Moving on, I want to consider what it means to say things like ‘Very Rich People Benefit’, and what the likely consequences are of doing so. Saying something like this can seem controversial because we are not used to hearing it put in these terms. Public political debate tends to require that words be freighted with moderation and circumspection. In such circumstances, saying things like ‘Very Rich People Benefit’ as inflationary.

Presenting a debate in ’emotive’ terms is automatically frowned upon. There are unspoken rules which hold that the use of controversial language automatically disqualifies you from holding a legitimate point of view.

Furthermore, if you use ’emotive’ language, this may convey to others, even those who might be sympathetic to what you have to say, a sense of your lack of authority relative to those who deploy neutral language can come across. So saying things like ‘Very Rich People Benefit’ always carries the risk that people will just switch off because they think that what you are saying must be wrong because when people are right they speak differently to that. But seemingly neutral and objective language covers up all sorts of ugly realities, so there is a case to be made for being inflationary on occasion. Let me give an example, which relates to the matter of the bank bailouts.

An important component of the bank bailouts in Ireland is NAMA. for a process that, in the case of Ireland, amounts to what forty-six academic economists last year called -conservatively, in my view- ‘a massive transfer of wealth from taxpayers to private risk-takers‘.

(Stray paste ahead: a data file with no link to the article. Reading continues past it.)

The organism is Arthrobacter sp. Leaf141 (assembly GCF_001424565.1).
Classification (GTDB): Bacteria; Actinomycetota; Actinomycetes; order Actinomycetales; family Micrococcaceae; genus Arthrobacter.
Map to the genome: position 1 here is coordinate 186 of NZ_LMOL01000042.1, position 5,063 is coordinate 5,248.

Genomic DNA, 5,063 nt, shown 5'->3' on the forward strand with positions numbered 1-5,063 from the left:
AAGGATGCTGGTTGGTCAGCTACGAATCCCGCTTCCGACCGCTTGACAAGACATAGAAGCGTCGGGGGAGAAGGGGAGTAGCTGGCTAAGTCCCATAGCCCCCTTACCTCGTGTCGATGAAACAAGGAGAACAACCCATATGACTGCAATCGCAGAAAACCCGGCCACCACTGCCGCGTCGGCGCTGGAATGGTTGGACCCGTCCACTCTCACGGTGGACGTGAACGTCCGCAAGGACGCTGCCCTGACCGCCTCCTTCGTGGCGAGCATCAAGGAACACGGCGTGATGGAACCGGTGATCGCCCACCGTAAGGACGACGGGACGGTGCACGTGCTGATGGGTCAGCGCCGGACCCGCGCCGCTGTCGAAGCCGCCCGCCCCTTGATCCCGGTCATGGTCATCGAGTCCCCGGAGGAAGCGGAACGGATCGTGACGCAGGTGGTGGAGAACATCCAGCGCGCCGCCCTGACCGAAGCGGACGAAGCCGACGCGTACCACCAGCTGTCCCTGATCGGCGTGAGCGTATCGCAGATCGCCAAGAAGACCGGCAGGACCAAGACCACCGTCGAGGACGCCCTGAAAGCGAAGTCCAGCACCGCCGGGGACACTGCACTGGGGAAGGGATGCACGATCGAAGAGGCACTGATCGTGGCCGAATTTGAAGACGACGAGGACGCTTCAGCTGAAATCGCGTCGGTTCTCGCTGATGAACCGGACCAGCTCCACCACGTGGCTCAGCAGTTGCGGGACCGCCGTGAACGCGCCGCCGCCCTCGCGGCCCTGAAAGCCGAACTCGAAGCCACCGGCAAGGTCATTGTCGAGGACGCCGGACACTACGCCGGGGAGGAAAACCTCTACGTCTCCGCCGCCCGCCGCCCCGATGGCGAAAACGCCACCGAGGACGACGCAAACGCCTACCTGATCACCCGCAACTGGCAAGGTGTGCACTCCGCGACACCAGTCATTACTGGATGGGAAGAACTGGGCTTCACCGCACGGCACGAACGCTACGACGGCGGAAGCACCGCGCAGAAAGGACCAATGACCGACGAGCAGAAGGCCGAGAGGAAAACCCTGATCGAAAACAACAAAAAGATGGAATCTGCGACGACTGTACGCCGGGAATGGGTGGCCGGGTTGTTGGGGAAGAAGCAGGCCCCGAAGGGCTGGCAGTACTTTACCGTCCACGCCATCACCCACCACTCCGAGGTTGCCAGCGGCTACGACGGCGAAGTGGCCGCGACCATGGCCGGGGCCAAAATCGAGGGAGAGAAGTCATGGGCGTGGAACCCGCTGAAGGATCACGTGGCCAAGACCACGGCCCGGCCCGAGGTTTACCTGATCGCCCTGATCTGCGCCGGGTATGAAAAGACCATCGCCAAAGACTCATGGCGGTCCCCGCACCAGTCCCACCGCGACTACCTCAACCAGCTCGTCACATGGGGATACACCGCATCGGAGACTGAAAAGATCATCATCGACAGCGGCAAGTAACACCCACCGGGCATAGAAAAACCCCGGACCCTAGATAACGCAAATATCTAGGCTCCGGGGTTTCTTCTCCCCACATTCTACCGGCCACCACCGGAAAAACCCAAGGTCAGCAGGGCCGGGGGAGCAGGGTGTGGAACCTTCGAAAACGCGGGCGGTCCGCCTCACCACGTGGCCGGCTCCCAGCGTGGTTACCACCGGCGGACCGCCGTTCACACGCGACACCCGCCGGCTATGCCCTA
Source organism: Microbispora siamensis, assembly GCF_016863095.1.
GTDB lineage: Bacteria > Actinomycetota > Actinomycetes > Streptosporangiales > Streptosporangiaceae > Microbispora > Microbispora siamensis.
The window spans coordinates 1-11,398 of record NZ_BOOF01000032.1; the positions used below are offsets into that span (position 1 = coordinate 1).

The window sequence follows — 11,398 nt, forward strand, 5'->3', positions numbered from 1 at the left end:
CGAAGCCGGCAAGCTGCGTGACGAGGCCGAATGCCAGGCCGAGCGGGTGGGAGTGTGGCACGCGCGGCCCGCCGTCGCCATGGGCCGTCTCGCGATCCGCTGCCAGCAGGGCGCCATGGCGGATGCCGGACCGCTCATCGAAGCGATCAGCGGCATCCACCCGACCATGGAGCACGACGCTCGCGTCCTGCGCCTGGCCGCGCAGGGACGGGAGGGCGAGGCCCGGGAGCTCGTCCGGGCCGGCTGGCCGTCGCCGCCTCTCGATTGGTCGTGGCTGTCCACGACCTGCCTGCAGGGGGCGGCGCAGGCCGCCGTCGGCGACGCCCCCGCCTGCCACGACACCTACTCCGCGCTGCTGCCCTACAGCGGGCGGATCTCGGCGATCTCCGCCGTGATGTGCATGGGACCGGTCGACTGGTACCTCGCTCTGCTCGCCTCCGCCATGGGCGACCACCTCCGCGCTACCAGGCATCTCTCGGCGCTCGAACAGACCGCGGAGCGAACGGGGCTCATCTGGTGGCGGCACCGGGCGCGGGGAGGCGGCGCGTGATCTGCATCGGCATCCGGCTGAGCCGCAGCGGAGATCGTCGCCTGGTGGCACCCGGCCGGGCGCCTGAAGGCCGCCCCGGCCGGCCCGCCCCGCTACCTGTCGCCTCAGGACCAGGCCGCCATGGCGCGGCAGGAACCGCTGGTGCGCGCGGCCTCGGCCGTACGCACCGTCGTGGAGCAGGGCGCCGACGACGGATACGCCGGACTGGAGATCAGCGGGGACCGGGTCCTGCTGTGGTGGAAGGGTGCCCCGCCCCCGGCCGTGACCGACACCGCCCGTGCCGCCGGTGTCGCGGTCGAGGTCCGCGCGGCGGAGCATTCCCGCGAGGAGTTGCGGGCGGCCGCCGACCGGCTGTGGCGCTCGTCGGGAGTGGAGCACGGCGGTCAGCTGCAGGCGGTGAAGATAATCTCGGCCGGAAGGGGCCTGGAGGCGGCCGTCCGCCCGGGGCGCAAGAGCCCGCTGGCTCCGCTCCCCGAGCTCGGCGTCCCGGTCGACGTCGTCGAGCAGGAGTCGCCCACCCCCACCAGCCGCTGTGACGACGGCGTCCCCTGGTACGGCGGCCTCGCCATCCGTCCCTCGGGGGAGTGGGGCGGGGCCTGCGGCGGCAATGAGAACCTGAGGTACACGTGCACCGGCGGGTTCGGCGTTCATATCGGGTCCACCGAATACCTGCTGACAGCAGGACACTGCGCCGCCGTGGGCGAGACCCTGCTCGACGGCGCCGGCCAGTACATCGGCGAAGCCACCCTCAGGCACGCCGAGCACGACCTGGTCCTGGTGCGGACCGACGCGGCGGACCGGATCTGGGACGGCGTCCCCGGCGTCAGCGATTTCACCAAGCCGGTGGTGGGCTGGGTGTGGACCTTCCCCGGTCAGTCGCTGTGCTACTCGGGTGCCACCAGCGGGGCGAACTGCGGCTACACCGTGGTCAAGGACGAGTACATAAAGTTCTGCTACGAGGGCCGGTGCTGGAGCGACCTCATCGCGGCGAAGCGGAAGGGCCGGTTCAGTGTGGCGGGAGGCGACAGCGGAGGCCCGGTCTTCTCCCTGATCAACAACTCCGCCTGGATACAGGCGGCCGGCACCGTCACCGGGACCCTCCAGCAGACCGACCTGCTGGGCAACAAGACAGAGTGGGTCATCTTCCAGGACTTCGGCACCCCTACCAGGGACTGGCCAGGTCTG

I say ‘conservatively’ because the use of the term ‘taxpayer’ says nothing about who will be worst hit as a consequence of that transfer of wealth. Michael O’Leary is a taxpayer, as far as I know, but he would not be hit by this transfer of wealth in the same way as, for instance, a construction worker who lost his job when the bubble burst.

Also ‘private risk-taker’ doesn’t tell us a great deal about the type of person who might fall under that category. There are very few people who don’t take private risks. If a person on average industrial wage, confronted with news of ever-upward spiralling house prices in the press, decides to take out a mortgage in the expectation that it will only be even more expensive to take out a mortgage in future, that person is a private risk-taker.